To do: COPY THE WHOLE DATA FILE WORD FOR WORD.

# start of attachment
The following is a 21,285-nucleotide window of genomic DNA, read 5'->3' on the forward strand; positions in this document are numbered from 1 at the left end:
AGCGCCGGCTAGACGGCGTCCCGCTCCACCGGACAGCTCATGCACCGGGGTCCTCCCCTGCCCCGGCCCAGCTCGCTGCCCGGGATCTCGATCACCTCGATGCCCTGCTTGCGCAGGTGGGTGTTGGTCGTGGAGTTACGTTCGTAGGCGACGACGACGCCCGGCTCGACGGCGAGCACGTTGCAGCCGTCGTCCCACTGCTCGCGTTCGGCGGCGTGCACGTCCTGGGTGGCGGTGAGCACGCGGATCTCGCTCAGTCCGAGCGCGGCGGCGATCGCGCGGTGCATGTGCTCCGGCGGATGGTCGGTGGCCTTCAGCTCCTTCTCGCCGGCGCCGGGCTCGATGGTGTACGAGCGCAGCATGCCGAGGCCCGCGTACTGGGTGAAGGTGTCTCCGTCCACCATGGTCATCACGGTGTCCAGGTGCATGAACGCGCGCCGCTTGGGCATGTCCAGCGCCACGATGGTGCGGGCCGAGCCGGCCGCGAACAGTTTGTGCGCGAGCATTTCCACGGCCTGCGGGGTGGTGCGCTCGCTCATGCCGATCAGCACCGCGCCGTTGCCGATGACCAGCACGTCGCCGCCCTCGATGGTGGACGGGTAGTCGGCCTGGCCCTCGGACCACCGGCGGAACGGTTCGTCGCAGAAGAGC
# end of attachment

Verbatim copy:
The following is a 21,285-nucleotide window of genomic DNA, read 5'->3' on the forward strand; positions in this document are numbered from 1 at the left end:
AGCGCCGGCTAGACGGCGTCCCGCTCCACCGGACAGCTCATGCACCGGGGTCCTCCCCTGCCCCGGCCCAGCTCGCTGCCCGGGATCTCGATCACCTCGATGCCCTGCTTGCGCAGGTGGGTGTTGGTCGTGGAGTTACGTTCGTAGGCGACGACGACGCCCGGCTCGACGGCGAGCACGTTGCAGCCGTCGTCCCACTGCTCGCGTTCGGCGGCGTGCACGTCCTGGGTGGCGGTGAGCACGCGGATCTCGCTCAGTCCGAGCGCGGCGGCGATCGCGCGGTGCATGTGCTCCGGCGGATGGTCGGTGGCCTTCAGCTCCTTCTCGCCGGCGCCGGGCTCGATGGTGTACGAGCGCAGCATGCCGAGGCCCGCGTACTGGGTGAAGGTGTCTCCGTCCACCATGGTCATCACGGTGTCCAGGTGCATGAACGCGCGCCGCTTGGGCATGTCCAGCGCCACGATGGTGCGGGCCGAGCCGGCCGCGAACAGTTTGTGCGCGAGCATTTCCACGGCCTGCGGGGTGGTGCGCTCGCTCATGCCGATCAGCACCGCGCCGTTGCCGATGACCAGCACGTCGCCGCCCTCGATGGTGGACGGGTAGTCGGCCTGGCCCTCGGACCACCGGCGGAACGGTTCGTCGCAGAAGAGC